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KU Aerospace Short Course Program

Civil and Military Certification of Propulsion Systems To Support Aircraft and Helicopter Operations

Instructors: Luc Deniger, Derek Ferguson
Printable Course Information (PDF)

Course Schedule

September 18-22, 2017, San Diego, California

Early registration course fee: $2,495 if you register and pay by August 4, 2017

Regular registration course fee: $2,695 if you register and pay after August 4, 2017

San Diego Lodging and Travel Information

You can also bring this course to your workplace. Learn more about our on-site program.


This course provides fundamental design considerations for certification of propulsion systems. It discusses design requirements, methods of compliance, tests and analyses to demonstrate compliance to civil and military certification requirements. Using practical examples, the participants will gain knowledge to support their role as propulsion engineers.

Includes instruction, course materials, refreshments and lunches. The course notes are for participants only and are not for sale.


  • Propeller certification
  • Engine certification
  • Integration of propulsion systems on aircraft/helicopters
  • System safety and safety assessments for propulsion systems
  • Propulsion systems flight testing
  • Electronic control aspects, including FADECs
  • Helicopter gear boxes
  • Environmental aspects (rain, ice/hail, snow, sand, volcanic ash, etc.)
  • Fuel system considerations
  • ETOPS considerations
  • Thrust reversers
  • Critical components lives
  • In-Service monitoring and engine structural integrity programs
  • Continuing airworthiness of propulsion systems

Who Should Attend?

Designed for entry-level and practicing propulsion engineers and managers, aircraft engineers and aircraft designers.

Times / CEUs

31.50 classroom hours
3.150 CEUs

Certificate Track

Aerospace Compliance

Learning Objectives

  • Be conversant with propulsion systems requirements (civil and military)
  • Certification means of compliance applicable to propulsion systems (ground tests, flight tests, analyses, etcetera)
  • How to address environmental aspects
  • Specific design and operational considerations
  • In-service support for propulsion systems

Course Outline

Day One

Introduction and review of propulsion systems fundamentals:

  • Classification, design requirements and objectives of propulsion systems
  • Certification regulations and design rules (FAR 33, 23, 25, 27, 29, 35; EASA CS-E, 25, 29; CS-VLA, CS-P; DEF-STAN 00-971; MIL-HDBK-516B), general goals in propulsion system design
  • Helicopter and aircraft propulsion systems` installation considerations

General certification aspects: certification basis; certification plan; methods of demonstrating compliance.

Engine certification (gas turbine engines):

  • Basic design and construction;
  • Failure analysis;
  • Engine controls, including FADEC;
  • Induction system icing;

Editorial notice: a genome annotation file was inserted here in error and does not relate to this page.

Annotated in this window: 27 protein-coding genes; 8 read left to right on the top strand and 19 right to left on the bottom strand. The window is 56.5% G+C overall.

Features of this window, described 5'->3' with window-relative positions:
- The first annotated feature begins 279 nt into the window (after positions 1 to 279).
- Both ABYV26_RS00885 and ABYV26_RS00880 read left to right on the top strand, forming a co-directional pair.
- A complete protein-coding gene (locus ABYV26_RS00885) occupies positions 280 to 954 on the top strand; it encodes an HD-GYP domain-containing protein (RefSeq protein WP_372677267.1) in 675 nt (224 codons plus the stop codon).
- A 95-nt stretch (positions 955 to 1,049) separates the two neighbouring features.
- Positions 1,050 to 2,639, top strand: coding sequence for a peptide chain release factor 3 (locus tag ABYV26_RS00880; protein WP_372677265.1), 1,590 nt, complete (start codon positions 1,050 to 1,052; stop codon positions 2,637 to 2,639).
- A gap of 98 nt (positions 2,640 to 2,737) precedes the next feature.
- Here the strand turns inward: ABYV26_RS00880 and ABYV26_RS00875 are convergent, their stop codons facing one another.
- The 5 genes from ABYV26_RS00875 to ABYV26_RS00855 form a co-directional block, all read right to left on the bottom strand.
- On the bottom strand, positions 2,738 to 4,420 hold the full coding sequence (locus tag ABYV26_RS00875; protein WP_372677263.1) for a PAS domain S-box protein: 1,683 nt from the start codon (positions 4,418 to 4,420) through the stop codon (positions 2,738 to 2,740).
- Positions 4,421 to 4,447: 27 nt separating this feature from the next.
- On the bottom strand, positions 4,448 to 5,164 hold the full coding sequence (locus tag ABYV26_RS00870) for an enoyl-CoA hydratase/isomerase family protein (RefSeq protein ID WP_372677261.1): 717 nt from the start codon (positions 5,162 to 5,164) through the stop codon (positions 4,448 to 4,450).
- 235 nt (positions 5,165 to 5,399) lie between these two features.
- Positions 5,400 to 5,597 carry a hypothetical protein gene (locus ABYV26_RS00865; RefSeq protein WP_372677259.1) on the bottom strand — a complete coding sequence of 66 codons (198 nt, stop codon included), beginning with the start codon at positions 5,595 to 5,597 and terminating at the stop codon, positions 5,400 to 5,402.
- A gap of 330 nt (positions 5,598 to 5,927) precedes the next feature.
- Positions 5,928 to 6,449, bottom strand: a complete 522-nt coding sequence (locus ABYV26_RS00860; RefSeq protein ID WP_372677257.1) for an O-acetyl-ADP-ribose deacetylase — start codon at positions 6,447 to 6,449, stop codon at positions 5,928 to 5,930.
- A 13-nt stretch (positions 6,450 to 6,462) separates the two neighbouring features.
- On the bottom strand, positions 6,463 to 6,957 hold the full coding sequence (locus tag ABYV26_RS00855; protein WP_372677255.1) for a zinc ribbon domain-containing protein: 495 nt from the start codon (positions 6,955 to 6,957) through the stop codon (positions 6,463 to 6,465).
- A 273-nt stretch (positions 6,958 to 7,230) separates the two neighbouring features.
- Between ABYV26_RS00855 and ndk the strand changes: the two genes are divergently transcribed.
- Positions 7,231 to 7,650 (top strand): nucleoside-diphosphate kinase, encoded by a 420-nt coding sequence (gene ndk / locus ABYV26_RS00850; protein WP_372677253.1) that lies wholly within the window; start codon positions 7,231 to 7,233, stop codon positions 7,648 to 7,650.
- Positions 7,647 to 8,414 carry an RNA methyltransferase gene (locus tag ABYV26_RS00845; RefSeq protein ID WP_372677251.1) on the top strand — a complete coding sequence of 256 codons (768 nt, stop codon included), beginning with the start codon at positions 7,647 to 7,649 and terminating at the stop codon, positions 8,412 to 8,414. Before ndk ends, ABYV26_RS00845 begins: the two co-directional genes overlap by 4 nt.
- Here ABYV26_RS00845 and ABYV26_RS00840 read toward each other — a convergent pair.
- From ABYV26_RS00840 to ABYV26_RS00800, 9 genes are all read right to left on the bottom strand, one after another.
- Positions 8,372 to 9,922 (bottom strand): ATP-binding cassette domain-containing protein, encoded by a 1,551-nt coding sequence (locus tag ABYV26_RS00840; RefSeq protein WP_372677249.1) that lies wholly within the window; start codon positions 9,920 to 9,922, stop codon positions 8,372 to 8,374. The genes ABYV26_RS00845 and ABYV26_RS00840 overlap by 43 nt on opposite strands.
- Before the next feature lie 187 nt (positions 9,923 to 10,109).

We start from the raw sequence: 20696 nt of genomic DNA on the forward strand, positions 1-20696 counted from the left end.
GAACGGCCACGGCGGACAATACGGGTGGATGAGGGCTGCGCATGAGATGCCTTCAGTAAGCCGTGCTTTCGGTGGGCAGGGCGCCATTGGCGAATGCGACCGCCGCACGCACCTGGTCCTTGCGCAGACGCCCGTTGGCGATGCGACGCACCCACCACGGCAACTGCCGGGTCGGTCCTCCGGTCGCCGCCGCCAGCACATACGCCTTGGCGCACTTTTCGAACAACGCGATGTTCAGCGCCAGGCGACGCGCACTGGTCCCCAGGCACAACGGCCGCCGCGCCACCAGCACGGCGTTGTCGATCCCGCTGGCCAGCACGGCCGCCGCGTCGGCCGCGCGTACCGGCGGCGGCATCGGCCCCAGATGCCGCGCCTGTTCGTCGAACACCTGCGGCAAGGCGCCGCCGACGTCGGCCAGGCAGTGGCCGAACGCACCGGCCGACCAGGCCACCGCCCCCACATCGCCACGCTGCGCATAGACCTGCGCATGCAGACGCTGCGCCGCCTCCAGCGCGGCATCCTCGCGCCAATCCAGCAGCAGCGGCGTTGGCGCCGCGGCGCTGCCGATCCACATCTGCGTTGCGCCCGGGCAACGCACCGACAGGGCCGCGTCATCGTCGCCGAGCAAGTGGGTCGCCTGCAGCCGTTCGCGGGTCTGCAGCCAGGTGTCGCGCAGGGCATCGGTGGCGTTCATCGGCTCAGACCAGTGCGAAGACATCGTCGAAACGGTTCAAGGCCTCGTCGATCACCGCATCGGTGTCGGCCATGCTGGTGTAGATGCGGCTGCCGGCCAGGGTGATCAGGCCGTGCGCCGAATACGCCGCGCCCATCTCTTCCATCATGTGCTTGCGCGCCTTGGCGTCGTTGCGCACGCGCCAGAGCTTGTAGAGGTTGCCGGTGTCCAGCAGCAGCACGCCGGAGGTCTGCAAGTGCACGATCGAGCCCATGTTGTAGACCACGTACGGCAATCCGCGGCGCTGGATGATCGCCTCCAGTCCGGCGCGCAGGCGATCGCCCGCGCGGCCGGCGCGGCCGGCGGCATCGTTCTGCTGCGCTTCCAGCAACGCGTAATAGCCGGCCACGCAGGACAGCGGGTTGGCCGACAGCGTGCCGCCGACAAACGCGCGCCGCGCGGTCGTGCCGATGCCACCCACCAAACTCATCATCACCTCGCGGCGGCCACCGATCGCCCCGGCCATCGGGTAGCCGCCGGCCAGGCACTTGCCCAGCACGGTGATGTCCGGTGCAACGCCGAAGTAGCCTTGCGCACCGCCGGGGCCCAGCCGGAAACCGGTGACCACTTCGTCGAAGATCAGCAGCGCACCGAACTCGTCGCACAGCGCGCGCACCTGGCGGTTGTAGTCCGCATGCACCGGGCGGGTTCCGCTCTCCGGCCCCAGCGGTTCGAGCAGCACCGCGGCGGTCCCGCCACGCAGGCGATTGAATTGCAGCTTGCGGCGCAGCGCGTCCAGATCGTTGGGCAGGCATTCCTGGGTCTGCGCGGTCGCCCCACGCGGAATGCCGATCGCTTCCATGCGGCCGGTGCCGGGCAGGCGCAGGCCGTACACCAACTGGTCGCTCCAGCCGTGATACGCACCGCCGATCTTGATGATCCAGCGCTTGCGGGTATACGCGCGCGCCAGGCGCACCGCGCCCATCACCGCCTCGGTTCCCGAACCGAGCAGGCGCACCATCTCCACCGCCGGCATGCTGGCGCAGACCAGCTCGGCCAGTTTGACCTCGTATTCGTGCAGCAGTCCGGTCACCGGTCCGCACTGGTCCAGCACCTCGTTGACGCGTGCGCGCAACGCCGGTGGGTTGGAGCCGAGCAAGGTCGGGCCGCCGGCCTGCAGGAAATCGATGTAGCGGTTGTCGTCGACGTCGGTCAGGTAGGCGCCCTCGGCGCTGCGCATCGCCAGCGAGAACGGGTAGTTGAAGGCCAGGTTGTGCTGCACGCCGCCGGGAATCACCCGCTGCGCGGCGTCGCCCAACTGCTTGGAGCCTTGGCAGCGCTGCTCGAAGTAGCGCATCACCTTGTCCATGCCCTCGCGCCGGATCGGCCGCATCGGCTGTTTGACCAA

• Bird ingestion;
  • Certification tests: endurance; vibration; operation; over temperature; over speed; rotor locking test; blade containment and rotor unbalance tests; engine-propeller systems tests; etcetera.

Day Two

Engine certification (continued):

  • Transmissions (turbo-shafts, turboprops)
  • Critical component lives
  • Instructions for continuing airworthiness.

Propeller certification:

  • Basic design and construction
  • Tests and inspections
  • Failure analysis (electronic controls).

Day Three

Aircraft and Helicopter propulsion systems installation considerations:

  • General aspects
  • Propulsion system vibration
  • Fuel system: Design and certification tests, independence, unusable fuel supply, hot weather operation, cold weather operation, fuel tanks, pumps, filters or strainers, vents, drains, pressure refueling and fueling provisions, fuel jettisoning
  • Flammable fluids considerations and engineering survey/inspection
  • Oil system: tanks, lines and fittings, strainer or filter, drains, radiators, valves
  • Powerplant cooling tests
  • Induction system: air induction, induction system icing protection, induction system screens
  • Environmental aspects (rain, ice/hail, snow, sand, volcanic ash, etcetera.)

Day Four

Aircraft and Helicopter propulsion systems installation considerations (continued):

  • Exhaust system
  • Powerplant controls
  • Auxiliary power unit
  • Powerplant fire protection: fire zones, fire extinguishing systems, fire detection systems
  • Rotorburst
  • Thrust reversers (aircraft)
  • Rotor brake (helicopter)
    • Rotor drive system (helicopters): design and rotor drive system and control mechanism tests.

Day Five

  • Continuing Airworthiness aspects: in-service safety issues and risk management
  • Airworthiness Directives; corrective action directives such as SFAR 88
  • Support to operations: performance and installed thrust; ETOPS/EROPS (aircraft); Category A or B operations (helicopters); One Engine Inoperative (helicopters); Heli-Logging; SAR Operations (aircraft and helicopters); single engine IFR aircraft
  • Conclusion

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On-site Contact Information

To learn about bringing a course to your workplace, contact Sarah Williams, on-site program manager, for a no-cost, no-obligation proposal.
Email ProfessionalPrograms@ku.edu
Phone 913-897-8782

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